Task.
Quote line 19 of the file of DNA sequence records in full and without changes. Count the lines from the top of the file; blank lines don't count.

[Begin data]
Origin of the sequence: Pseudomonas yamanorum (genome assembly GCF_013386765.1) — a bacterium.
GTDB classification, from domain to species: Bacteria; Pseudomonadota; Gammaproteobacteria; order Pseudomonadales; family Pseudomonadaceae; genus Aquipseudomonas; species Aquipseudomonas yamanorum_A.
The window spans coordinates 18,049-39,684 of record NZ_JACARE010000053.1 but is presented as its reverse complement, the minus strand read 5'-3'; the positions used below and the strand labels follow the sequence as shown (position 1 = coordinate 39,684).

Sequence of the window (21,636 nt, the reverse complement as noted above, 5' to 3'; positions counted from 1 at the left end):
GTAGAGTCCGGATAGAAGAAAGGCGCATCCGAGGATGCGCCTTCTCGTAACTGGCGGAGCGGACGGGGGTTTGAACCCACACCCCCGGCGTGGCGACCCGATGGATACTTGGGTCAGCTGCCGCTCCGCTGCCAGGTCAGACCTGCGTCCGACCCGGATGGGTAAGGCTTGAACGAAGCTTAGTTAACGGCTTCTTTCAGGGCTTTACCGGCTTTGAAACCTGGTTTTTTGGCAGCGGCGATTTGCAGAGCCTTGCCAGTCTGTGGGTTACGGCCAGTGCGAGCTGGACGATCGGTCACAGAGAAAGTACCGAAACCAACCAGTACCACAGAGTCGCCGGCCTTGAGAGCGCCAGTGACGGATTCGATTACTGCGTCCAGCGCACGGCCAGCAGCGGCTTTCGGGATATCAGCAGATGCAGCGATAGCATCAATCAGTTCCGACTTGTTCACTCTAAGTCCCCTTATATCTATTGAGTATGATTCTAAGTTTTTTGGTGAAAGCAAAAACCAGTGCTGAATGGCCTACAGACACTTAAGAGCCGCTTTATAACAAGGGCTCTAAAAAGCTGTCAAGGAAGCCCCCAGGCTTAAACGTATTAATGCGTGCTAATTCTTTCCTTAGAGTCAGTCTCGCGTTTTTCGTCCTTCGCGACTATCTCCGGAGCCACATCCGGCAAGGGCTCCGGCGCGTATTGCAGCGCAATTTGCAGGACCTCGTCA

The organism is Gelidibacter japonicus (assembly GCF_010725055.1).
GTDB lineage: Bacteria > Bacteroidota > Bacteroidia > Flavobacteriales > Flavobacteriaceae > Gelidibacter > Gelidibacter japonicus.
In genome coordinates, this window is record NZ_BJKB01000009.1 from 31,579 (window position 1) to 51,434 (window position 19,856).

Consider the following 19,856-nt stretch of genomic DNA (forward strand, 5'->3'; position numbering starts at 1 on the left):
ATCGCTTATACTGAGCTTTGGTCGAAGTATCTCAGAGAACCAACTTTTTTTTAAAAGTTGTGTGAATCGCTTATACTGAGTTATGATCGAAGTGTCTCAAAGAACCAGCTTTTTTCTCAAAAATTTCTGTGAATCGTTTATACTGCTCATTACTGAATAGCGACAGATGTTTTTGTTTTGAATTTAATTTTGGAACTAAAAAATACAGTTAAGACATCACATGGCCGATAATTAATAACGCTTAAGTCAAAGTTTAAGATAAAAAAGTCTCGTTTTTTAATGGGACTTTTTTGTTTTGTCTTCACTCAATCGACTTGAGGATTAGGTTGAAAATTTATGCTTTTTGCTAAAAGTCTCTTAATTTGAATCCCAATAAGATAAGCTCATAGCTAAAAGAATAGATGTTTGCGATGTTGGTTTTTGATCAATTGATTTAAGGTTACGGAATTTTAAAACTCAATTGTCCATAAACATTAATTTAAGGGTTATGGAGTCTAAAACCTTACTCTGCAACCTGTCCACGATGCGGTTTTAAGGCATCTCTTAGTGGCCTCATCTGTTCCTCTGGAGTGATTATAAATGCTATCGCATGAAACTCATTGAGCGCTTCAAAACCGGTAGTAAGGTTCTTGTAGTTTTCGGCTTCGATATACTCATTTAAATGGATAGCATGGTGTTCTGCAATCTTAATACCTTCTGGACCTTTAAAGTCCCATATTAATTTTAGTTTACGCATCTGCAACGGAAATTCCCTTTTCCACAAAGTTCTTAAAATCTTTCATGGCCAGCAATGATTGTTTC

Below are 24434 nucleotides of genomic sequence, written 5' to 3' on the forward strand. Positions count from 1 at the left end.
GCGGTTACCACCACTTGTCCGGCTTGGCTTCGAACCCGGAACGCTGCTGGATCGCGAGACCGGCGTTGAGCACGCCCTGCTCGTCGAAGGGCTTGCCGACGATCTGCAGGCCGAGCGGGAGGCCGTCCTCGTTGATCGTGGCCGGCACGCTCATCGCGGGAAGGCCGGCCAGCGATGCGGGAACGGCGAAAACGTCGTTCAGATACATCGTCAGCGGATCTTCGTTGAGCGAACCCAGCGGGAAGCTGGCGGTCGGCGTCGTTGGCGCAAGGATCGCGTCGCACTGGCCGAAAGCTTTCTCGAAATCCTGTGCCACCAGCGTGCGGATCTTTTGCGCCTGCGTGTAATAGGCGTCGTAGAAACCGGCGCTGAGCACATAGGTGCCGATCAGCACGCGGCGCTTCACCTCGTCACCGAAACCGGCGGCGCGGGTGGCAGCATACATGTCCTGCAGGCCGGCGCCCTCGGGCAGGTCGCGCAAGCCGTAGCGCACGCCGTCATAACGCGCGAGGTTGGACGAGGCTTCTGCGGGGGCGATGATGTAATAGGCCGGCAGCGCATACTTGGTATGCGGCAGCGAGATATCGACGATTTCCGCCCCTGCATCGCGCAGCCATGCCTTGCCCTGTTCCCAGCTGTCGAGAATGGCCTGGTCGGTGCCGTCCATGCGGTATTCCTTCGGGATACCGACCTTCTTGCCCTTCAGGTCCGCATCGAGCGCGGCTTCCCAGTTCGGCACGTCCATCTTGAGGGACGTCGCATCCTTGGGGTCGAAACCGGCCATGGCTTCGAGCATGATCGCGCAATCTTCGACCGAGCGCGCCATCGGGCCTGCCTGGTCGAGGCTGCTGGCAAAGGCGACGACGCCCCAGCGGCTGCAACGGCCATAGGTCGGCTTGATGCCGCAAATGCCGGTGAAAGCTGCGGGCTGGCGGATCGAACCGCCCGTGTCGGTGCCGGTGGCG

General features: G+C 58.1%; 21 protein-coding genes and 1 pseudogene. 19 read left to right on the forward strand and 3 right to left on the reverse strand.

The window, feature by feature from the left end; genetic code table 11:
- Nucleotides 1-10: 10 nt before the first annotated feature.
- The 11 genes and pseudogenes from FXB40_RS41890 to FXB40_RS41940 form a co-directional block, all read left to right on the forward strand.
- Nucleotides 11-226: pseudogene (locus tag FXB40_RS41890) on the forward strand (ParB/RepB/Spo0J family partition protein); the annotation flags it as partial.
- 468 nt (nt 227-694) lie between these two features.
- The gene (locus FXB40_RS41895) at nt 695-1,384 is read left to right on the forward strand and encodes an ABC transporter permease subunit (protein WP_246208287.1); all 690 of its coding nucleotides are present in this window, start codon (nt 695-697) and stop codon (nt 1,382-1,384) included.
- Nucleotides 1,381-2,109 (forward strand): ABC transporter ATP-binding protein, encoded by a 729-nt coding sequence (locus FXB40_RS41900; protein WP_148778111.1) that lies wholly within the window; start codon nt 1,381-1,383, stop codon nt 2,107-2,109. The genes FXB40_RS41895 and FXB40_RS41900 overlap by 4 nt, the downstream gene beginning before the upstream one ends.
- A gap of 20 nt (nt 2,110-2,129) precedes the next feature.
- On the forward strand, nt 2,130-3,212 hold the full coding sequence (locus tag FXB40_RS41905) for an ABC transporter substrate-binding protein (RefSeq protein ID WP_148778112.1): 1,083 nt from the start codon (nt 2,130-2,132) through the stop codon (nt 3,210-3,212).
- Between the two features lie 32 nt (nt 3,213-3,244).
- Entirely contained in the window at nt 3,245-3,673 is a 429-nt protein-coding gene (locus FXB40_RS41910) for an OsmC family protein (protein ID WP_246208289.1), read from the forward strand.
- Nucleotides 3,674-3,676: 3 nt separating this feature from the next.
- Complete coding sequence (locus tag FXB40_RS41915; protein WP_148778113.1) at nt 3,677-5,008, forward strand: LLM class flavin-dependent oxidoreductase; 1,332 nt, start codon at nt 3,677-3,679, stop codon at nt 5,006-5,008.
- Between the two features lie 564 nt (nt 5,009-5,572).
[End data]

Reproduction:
- The gene (locus FXB40_RS41895) at nt 695-1,384 is read left to right on the forward strand and encodes an ABC transporter permease subunit (protein WP_246208287.1); all 690 of its coding nucleotides are present in this window, start codon (nt 695-697) and stop codon (nt 1,382-1,384) included.